While a critical press scoffed at his diction - he dropped his "h"s - Seddon knew both the limits of his audience and their appetite for change.
Brooking contends that Seddon's core themes - his assault on privilege, his targeting of the biggest landowners and powerful monopolies, his promise to make "God's Own" a better place and, less attractively, his racial hostility towards Chinese migrants - struck a chord with supporters.
No recordings have emerged of Seddon from these times, though black and white photographs show him stern-faced, engaging directly with outdoor audiences. Picture research for Brooking's 580-page biography turned up a single image of a smiling Premier: it captures Seddon clearly enjoying a haka delivered by James Carroll, his invaluable ally in connecting with Maori, and a group of bowler-hatted Tuhoe men.
The author thinks the pictorial absence of a laughing leader had more to do with turn-of-the-century cameras, which required patience from their subjects, as well as the state of Seddon's teeth.
"It's a bit difficult smiling if your teeth are all over the place."
Brooking says the time was right to tackle a new account of Seddon, who was last the subject of a biography in 1955. The Dunedin academic says he wanted to draw on fresh historical scholarship, tap into Maori assessment of Seddon, follow the Premier's global tracks as far as possible and unpick some myths around "King Dick".
The popular impression of Seddon, says Brooking, is that of an anti-intellectual populist, who did a successful sideline in demagoguery, racism, jingoism and misogynism.
The author finds traces of these elements in Seddon's character, but a whole lot more besides.
On his relationship with Maori, Brooking calls it complex and uneven. He rewarded loyal iwi, but failed with others, doing his best, writes Brooking, "to help improve the lot of an indigenous people whom he truly admired".
And while Seddon may have been reluctant to extend the franchise to women, he seemed to listen to the wishes of his influential wife and daughters and hesitated over suffrage for fear that female voters would throw the Liberals out of office.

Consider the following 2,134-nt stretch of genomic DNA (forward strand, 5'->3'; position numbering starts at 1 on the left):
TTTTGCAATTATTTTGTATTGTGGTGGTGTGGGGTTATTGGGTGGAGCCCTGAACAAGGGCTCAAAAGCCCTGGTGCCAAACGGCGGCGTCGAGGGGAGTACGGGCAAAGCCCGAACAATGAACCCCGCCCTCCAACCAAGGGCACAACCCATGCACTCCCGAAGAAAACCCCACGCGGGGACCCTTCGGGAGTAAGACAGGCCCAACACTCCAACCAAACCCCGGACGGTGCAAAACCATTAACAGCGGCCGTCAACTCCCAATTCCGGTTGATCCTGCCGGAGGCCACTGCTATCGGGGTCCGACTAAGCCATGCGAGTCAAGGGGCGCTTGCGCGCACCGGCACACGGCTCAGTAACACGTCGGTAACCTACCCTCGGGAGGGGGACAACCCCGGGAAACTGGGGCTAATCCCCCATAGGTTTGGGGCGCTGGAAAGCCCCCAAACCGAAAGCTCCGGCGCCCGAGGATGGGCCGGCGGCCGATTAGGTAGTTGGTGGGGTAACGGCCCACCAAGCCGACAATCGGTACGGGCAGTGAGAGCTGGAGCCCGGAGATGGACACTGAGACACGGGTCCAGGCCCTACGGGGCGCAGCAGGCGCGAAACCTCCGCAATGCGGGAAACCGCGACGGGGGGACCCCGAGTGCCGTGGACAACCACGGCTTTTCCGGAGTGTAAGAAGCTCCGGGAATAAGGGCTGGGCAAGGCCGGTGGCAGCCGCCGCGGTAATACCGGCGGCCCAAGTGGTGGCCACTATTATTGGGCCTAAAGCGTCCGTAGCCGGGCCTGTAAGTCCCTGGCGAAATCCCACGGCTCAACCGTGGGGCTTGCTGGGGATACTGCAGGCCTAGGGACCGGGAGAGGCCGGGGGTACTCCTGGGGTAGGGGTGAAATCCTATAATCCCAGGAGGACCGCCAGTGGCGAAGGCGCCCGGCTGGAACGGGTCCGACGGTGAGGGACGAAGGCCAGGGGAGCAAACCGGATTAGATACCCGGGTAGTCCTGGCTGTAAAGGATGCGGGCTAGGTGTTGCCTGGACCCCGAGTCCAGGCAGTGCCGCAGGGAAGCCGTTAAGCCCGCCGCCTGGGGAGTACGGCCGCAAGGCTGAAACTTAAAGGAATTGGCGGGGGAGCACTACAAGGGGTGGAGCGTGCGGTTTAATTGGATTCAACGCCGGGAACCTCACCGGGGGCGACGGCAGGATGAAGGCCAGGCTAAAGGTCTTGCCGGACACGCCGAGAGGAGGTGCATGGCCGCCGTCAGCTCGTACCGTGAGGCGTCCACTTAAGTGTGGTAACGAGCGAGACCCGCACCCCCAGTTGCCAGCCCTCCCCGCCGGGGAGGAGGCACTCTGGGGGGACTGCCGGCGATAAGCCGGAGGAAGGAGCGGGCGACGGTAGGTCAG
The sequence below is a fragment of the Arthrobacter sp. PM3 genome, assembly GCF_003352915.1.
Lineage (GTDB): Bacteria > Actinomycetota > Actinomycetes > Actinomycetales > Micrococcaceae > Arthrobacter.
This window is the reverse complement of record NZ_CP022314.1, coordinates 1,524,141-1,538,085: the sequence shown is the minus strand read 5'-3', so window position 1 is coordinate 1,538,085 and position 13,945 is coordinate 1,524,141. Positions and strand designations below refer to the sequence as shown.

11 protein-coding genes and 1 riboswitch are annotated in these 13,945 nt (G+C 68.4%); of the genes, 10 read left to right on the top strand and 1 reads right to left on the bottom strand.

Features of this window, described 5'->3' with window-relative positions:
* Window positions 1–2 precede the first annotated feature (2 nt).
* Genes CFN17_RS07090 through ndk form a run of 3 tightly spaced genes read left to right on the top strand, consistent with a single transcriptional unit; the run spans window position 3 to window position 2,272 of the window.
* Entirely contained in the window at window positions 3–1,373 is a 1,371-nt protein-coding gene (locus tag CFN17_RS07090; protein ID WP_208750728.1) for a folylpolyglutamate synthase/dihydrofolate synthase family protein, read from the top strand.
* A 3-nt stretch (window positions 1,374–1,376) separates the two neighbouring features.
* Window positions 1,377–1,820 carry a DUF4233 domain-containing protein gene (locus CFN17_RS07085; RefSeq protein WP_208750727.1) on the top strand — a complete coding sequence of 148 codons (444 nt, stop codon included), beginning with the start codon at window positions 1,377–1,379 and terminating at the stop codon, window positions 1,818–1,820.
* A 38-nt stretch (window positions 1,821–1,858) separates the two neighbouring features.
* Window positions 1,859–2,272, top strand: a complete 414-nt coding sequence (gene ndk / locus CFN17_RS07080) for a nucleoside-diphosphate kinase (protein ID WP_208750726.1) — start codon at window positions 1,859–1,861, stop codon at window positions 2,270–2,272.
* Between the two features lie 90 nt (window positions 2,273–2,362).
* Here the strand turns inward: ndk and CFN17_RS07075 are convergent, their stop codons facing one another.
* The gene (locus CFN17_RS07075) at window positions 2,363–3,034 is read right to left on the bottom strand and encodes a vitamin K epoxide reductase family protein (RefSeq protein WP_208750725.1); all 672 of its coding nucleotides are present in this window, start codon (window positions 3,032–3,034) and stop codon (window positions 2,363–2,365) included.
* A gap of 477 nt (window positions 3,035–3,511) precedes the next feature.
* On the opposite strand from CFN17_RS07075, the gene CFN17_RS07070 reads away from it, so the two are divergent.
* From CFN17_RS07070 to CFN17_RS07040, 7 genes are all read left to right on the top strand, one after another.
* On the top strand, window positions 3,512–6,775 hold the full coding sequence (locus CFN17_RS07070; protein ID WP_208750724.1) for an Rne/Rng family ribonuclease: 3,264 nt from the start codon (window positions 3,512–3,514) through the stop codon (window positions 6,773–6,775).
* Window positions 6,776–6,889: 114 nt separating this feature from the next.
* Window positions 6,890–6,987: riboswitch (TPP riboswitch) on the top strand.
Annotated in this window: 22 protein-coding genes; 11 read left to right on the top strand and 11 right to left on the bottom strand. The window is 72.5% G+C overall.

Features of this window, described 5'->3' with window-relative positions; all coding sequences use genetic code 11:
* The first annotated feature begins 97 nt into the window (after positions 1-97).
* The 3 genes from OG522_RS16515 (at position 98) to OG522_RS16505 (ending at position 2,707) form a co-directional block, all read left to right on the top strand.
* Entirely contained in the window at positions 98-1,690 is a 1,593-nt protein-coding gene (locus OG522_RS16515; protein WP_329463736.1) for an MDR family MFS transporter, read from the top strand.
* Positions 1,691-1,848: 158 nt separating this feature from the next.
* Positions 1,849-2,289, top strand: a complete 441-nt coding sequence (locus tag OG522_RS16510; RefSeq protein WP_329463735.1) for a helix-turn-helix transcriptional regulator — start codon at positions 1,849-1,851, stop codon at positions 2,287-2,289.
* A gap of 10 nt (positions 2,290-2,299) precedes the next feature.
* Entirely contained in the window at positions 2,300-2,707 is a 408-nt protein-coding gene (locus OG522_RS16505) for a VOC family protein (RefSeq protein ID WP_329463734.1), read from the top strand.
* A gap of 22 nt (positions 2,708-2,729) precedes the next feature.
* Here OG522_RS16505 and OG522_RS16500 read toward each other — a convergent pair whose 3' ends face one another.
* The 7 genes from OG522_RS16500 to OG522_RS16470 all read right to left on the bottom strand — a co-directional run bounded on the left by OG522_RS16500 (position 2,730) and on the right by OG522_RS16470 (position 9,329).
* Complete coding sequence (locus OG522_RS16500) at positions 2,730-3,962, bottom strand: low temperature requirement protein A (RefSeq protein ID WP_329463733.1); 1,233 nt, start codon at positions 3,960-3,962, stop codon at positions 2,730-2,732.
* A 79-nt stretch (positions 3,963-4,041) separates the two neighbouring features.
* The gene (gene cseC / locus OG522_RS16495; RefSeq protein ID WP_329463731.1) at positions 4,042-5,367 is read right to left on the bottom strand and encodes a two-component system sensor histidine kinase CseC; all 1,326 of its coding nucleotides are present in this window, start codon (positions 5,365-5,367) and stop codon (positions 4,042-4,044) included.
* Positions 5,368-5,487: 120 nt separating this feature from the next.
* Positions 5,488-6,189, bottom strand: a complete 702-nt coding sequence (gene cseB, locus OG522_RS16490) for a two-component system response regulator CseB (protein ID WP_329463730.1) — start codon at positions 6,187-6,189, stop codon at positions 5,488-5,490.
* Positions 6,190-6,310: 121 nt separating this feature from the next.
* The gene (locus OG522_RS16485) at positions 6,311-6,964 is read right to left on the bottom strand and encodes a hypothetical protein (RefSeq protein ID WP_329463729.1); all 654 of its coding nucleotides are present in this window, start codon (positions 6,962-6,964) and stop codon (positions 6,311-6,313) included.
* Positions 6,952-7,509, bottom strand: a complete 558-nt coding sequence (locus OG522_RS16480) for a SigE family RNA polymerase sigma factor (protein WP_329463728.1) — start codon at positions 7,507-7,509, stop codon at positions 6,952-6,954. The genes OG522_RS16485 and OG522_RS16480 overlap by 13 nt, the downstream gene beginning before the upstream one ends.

The second son of two school teachers, Seddon was a teenager when he left the grimy industrial town of St Helens, Lancashire, in 1862 and worked his passage to Victoria, Australia. He stayed for four years, using his engineering skills at a railway workshops and making the acquaintance of his future wife, Louisa Jane Spotswood. In 1866, Seddon sailed for Hokitika, where the West Cast was in the grip of a gold rush.
Using his mechanical talents to build water races, Seddon opened a store, secured a liquor licence and became a miner's agent. According to legend, he settled the odd unpaid account with a bout of fisticuffs - losing only one bout to a certain "Red Dan" who had to cheat to win.
Towards the end of Seddon's career, says Brooking, the master politician had become adept at burnishing his reputation as both a nationalist and an imperialist.
As the 1905 All Blacks - the "Originals" - swept nearly all before them in Britain (he blamed the referee for the 3-0 loss to Wales) Seddon had scores transmitted from London.
When Dave Gallaher's team came home, the opportunist Premier - dubbed the "Minister of Football" by Wellington's Evening Post - arranged a civic reception and hitched his star to the players - the first, but certainly not the last, politician to seek a bit of reflected All Black glory. Brooking calls Seddon a "maintenance man".
"He's not the architect but he's definitely a builder and just as importantly a maintenance man, someone high up who fixes things as they go. That's an essential element in a political party ... the one who keeps the wheels turning."
• Richard Seddon King of God's Own by Tom Brooking ( Penguin RRP $65)